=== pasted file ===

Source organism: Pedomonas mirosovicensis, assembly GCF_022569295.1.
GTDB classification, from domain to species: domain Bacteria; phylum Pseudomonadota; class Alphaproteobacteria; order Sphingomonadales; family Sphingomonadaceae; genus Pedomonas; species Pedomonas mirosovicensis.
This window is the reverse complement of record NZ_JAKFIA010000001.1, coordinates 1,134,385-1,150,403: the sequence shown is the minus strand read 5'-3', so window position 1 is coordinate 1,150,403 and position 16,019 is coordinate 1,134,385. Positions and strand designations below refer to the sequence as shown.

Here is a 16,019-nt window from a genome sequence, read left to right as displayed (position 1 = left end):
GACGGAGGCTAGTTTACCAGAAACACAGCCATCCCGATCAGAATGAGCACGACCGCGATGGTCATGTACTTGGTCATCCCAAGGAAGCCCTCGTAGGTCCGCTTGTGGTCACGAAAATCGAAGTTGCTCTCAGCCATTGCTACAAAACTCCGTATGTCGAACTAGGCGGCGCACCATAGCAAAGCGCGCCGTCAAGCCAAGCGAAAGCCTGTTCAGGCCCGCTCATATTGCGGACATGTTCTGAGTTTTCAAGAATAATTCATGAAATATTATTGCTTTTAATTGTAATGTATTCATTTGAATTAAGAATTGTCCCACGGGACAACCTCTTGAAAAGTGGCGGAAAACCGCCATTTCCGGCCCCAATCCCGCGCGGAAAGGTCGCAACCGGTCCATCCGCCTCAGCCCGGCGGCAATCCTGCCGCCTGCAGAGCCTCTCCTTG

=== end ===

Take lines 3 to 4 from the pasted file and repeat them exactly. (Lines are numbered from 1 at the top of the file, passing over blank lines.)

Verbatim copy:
This window is the reverse complement of record NZ_JAKFIA010000001.1, coordinates 1,134,385-1,150,403: the sequence shown is the minus strand read 5'-3', so window position 1 is coordinate 1,150,403 and position 16,019 is coordinate 1,134,385. Positions and strand designations below refer to the sequence as shown.

Here is a 16,019-nt window from a genome sequence, read left to right as displayed (position 1 = left end):